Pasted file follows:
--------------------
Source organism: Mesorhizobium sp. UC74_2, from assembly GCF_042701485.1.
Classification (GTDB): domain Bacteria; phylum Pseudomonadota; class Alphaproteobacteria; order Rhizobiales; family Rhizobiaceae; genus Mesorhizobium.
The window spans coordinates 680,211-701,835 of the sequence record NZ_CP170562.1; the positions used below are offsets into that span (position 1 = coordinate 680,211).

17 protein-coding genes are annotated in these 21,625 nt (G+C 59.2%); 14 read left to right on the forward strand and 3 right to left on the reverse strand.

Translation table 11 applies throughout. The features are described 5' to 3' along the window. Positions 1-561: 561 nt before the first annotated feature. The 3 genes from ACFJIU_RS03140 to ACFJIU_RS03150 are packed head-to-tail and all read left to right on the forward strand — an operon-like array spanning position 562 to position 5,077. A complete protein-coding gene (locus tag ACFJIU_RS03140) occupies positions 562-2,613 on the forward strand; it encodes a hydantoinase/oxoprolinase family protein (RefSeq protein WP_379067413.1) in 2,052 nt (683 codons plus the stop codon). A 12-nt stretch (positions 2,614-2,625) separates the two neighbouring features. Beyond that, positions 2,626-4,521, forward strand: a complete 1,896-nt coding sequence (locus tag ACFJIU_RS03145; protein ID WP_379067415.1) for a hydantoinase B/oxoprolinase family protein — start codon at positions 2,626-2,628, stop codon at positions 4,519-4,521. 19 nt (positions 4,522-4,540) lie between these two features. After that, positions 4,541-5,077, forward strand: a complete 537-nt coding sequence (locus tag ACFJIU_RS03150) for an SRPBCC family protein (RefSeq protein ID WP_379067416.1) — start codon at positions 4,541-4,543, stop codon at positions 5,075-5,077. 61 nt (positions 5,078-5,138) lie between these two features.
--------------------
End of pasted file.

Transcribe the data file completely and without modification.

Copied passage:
Source organism: Mesorhizobium sp. UC74_2, from assembly GCF_042701485.1.
Classification (GTDB): domain Bacteria; phylum Pseudomonadota; class Alphaproteobacteria; order Rhizobiales; family Rhizobiaceae; genus Mesorhizobium.
The window spans coordinates 680,211-701,835 of the sequence record NZ_CP170562.1; the positions used below are offsets into that span (position 1 = coordinate 680,211).

17 protein-coding genes are annotated in these 21,625 nt (G+C 59.2%); 14 read left to right on the forward strand and 3 right to left on the reverse strand.

Translation table 11 applies throughout. The features are described 5' to 3' along the window. Positions 1-561: 561 nt before the first annotated feature. The 3 genes from ACFJIU_RS03140 to ACFJIU_RS03150 are packed head-to-tail and all read left to right on the forward strand — an operon-like array spanning position 562 to position 5,077. A complete protein-coding gene (locus tag ACFJIU_RS03140) occupies positions 562-2,613 on the forward strand; it encodes a hydantoinase/oxoprolinase family protein (RefSeq protein WP_379067413.1) in 2,052 nt (683 codons plus the stop codon). A 12-nt stretch (positions 2,614-2,625) separates the two neighbouring features. Beyond that, positions 2,626-4,521, forward strand: a complete 1,896-nt coding sequence (locus tag ACFJIU_RS03145; protein ID WP_379067415.1) for a hydantoinase B/oxoprolinase family protein — start codon at positions 2,626-2,628, stop codon at positions 4,519-4,521. 19 nt (positions 4,522-4,540) lie between these two features. After that, positions 4,541-5,077, forward strand: a complete 537-nt coding sequence (locus tag ACFJIU_RS03150) for an SRPBCC family protein (RefSeq protein ID WP_379067416.1) — start codon at positions 4,541-4,543, stop codon at positions 5,075-5,077. 61 nt (positions 5,078-5,138) lie between these two features.